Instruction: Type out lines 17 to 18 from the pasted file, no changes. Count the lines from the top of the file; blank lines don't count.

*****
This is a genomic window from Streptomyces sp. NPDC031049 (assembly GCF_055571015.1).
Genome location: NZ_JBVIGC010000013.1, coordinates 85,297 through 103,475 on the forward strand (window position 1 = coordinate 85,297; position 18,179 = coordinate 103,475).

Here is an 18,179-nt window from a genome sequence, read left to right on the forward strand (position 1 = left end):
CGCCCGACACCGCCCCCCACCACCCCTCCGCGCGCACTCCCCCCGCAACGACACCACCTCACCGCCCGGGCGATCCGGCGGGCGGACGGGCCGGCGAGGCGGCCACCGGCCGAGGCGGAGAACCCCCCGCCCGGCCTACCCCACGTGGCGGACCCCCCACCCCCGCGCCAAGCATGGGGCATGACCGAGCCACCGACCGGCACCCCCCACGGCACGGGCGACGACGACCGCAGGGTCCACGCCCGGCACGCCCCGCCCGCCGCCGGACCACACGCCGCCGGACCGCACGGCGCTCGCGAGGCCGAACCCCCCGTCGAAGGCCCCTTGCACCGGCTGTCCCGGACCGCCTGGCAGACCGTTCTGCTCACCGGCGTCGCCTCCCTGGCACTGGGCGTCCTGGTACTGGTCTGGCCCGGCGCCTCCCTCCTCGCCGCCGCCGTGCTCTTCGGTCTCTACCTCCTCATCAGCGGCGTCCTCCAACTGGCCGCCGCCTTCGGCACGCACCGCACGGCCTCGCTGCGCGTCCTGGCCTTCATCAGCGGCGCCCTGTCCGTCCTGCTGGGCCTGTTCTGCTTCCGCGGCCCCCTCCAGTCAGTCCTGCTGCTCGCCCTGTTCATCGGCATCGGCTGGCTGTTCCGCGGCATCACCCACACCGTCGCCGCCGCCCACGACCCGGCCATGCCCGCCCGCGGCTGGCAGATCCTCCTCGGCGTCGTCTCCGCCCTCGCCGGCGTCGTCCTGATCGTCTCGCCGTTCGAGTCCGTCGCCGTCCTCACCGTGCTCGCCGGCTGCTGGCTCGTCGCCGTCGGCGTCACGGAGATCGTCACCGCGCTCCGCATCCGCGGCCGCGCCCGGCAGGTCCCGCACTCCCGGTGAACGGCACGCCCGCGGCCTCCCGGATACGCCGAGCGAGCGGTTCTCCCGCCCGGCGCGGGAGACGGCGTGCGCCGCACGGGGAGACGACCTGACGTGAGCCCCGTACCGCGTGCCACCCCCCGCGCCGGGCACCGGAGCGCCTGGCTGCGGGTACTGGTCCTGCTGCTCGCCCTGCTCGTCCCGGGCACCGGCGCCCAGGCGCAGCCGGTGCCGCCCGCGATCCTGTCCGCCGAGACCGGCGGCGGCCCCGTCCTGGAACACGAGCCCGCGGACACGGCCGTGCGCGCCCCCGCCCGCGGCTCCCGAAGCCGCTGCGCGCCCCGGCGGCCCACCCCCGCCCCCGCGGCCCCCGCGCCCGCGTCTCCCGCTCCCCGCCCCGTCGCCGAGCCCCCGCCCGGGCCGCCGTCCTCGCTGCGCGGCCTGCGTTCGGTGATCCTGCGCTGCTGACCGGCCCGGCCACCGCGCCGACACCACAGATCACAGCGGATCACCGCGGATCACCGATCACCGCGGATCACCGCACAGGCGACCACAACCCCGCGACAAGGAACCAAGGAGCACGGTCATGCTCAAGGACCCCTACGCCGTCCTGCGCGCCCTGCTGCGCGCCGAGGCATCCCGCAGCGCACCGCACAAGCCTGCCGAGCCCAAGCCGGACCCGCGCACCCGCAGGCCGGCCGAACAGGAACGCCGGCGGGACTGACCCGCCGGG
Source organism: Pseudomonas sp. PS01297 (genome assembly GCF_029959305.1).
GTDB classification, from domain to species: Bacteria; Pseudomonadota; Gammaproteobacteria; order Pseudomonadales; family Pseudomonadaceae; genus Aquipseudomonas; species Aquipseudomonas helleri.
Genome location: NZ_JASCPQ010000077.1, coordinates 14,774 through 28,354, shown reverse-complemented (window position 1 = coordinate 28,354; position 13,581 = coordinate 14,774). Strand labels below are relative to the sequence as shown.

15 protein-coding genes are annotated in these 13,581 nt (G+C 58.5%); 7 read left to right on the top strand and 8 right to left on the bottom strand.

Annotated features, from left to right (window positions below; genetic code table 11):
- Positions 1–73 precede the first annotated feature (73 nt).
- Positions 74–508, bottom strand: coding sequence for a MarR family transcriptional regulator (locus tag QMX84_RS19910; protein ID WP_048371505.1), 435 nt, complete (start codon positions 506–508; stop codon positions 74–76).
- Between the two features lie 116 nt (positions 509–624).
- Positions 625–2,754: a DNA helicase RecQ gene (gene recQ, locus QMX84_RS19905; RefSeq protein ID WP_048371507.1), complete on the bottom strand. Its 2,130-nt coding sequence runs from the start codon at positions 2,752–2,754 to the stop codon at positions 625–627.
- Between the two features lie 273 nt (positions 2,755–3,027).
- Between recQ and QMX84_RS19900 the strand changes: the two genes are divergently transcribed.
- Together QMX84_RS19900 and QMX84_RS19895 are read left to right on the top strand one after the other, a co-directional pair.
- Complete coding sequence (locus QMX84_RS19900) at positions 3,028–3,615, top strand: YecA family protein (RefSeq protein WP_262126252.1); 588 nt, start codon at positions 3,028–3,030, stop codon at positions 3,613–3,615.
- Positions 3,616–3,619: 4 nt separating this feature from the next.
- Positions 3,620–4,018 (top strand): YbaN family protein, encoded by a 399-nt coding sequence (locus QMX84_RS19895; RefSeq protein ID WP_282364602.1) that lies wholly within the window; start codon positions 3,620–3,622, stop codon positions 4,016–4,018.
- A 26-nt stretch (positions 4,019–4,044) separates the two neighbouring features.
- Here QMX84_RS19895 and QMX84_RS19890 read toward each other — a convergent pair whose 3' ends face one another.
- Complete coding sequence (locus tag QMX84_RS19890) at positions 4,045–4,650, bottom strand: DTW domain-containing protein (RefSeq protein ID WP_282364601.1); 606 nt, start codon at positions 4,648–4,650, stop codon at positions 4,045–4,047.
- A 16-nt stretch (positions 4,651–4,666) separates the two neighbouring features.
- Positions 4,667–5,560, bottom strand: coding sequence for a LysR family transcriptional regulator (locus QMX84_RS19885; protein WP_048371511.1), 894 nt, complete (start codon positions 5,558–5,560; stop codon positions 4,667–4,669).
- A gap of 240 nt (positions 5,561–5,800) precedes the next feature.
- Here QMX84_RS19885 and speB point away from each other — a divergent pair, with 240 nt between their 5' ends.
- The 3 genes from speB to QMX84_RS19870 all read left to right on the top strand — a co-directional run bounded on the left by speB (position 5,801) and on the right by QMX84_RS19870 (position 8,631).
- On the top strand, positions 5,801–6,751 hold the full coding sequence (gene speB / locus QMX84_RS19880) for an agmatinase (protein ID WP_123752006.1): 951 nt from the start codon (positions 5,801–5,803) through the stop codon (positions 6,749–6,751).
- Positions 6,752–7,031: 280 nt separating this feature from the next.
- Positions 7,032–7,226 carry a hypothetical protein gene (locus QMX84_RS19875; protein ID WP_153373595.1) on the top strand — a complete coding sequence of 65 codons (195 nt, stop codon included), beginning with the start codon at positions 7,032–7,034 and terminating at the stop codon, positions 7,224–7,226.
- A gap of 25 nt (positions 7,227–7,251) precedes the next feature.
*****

- Complete coding sequence (locus QMX84_RS19900) at positions 3,028–3,615, top strand: YecA family protein (RefSeq protein WP_262126252.1); 588 nt, start codon at positions 3,028–3,030, stop codon at positions 3,613–3,615.
- Positions 3,616–3,619: 4 nt separating this feature from the next.